Olympus is getting out of the camera business

A Japanese image processing company, which makes most of its money from medical equipment, announced on Wednesday will sell its camera business to Japan Industrial Partners – the company that VAIO bought from Sony in 2014.
Sale means the end of Olympus’ deal with consumer cameras it began in 1936, when it introduced the Zuiko camera. He sold his first light SLR camera under the “OM” brand in 1972, and in 1991 a compact “Infinity Stylus” camera.

Olympus introduced the first digital camera in 1996, helping – along with competitors such as Kodak and Fujifilm – to launch a revolution in digital cameras with the signature Micro Four Thirds interchangeable lens system.

But smartphones have devastated the digital camera business, and Olympus’ consumer camera division has recorded operating losses in each of the past three years – even after restructuring attempts.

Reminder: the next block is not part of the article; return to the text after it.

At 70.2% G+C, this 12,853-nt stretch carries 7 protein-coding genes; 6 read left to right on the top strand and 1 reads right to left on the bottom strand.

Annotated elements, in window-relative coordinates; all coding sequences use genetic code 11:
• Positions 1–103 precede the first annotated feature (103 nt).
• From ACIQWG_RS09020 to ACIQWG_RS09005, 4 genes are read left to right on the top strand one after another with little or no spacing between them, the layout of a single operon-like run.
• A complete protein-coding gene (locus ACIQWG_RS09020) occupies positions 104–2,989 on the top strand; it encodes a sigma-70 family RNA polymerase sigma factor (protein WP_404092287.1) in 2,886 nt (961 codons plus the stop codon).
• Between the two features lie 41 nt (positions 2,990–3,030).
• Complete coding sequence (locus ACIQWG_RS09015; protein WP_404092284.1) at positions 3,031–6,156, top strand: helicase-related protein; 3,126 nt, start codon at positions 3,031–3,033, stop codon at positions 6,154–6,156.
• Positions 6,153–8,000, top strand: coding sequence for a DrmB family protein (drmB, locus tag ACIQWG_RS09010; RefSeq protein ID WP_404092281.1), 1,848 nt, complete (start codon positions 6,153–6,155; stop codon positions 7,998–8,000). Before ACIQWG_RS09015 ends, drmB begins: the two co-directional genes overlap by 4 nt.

Olympus is rumored to be interested in selling its camera business, which makes up only a small portion of the company’s total stake. However, CEO Yasuo Takeuchi denied reports of the sale of the camera business as early as November 2019.

The contract with the PIU is expected to be signed in September. The financial details of the transaction have not yet been released.

Citing JIP’s “strong results in supporting strategic solutions,” the memorandum claims the new owners will continue to develop Olympus cameras with existing technologies for new products. The company did not say whether it would keep the Olympus brand.

Olympus has rocked a number of controversies, including a a massive corporate scandal in 2011 which revealed more than $ 1.5 billion investment loss and alleged covert payments to Yakuza organized crime unions.

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